Final consultation on NC history 2014-digest of responses

This is what respondents said. Will they take any notice?

126 respondents (42%) believed that there was insufficient scope for learning about social history in the history curriculum. This high response rate is in part due to a specific campaign to place greater emphasis on social history which attracted a large number of responses from, amongst others, museums and places of historical interest. Respondents suggested that learning about social history would enable pupils to have
history ‘brought to life’.
99 respondents (33%) expressed concern about history at key stage 2. Many of these respondents were commenting in relation to the social history campaign and raised issues in relation to the amount of time it would take to teach the key stage 2 content, the
focus on political themes, and the need for more options for the study of world history.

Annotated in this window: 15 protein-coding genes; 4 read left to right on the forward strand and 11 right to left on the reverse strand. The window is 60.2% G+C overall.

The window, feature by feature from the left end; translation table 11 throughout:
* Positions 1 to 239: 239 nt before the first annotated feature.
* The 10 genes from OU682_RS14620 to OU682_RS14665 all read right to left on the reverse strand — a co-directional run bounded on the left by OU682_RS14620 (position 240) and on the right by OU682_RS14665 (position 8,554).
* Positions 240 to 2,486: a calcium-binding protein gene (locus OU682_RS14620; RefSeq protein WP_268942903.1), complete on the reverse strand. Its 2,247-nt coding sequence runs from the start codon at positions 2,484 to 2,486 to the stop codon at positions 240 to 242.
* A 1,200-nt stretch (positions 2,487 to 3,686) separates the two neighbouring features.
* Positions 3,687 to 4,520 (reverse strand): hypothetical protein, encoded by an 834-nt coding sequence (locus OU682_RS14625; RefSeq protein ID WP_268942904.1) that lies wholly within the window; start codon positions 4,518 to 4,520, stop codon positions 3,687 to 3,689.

44 respondents (15%) thought that the balance at key stage 2 had shifted too far in favour of history prior to 1066 and that it may be difficult to make links to the present. 76 respondents (25%)expressed concern about missing topics including the Tudors, the Victorians, Henry VIII’s wives, Elizabethans and Britain from 1930, including the Second World War. Many of these responses were in relation to the wider social history campaign and from those respondents who wanted the key stage 2/key stage 3 cut-offdate of 1066 extended.

48 respondents (16%) noted that the history curriculum was still based on the
requirement to teach in chronological order. Respondents were concerned that this may
mean that some areas would not be age-appropriate and that some pupils may find it
difficult to grasp the associated concepts. Some of these respondents felt that pupils
should receive a thorough grounding in the subject first before moving onto chronology.

47 respondents (16%) were concerned that there was an over-emphasis on knowledge
and learning facts over learning broader historical skills.

32 respondents (11%) believed the curriculum remained too focused on British history.

30 respondents (10%) felt that there was too much content to be covered which would
leave little time for teachers to develop different approaches to teaching the subject.

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